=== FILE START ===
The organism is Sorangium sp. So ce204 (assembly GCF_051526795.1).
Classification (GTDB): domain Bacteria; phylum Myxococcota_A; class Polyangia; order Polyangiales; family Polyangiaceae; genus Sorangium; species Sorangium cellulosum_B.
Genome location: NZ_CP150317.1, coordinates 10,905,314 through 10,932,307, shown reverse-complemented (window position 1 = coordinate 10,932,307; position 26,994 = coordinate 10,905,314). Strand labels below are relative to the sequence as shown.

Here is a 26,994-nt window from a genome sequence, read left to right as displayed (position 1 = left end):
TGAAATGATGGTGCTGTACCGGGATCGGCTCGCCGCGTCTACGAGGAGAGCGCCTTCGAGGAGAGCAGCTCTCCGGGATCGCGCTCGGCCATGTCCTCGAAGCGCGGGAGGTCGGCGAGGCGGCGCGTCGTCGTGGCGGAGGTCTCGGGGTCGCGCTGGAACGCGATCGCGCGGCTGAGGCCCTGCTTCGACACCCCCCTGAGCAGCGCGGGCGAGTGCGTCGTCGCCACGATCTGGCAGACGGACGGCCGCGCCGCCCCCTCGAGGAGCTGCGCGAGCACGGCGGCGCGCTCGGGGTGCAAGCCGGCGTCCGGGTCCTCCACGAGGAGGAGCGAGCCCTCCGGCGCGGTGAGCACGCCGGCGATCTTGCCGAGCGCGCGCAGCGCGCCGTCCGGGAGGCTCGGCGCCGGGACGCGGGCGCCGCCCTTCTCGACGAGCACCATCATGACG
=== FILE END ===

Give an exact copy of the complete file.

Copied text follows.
The organism is Sorangium sp. So ce204 (assembly GCF_051526795.1).
Classification (GTDB): domain Bacteria; phylum Myxococcota_A; class Polyangia; order Polyangiales; family Polyangiaceae; genus Sorangium; species Sorangium cellulosum_B.
Genome location: NZ_CP150317.1, coordinates 10,905,314 through 10,932,307, shown reverse-complemented (window position 1 = coordinate 10,932,307; position 26,994 = coordinate 10,905,314). Strand labels below are relative to the sequence as shown.

Here is a 26,994-nt window from a genome sequence, read left to right as displayed (position 1 = left end):
TGAAATGATGGTGCTGTACCGGGATCGGCTCGCCGCGTCTACGAGGAGAGCGCCTTCGAGGAGAGCAGCTCTCCGGGATCGCGCTCGGCCATGTCCTCGAAGCGCGGGAGGTCGGCGAGGCGGCGCGTCGTCGTGGCGGAGGTCTCGGGGTCGCGCTGGAACGCGATCGCGCGGCTGAGGCCCTGCTTCGACACCCCCCTGAGCAGCGCGGGCGAGTGCGTCGTCGCCACGATCTGGCAGACGGACGGCCGCGCCGCCCCCTCGAGGAGCTGCGCGAGCACGGCGGCGCGCTCGGGGTGCAAGCCGGCGTCCGGGTCCTCCACGAGGAGGAGCGAGCCCTCCGGCGCGGTGAGCACGCCGGCGATCTTGCCGAGCGCGCGCAGCGCGCCGTCCGGGAGGCTCGGCGCCGGGACGCGGGCGCCGCCCTTCTCGACGAGCACCATCATGACG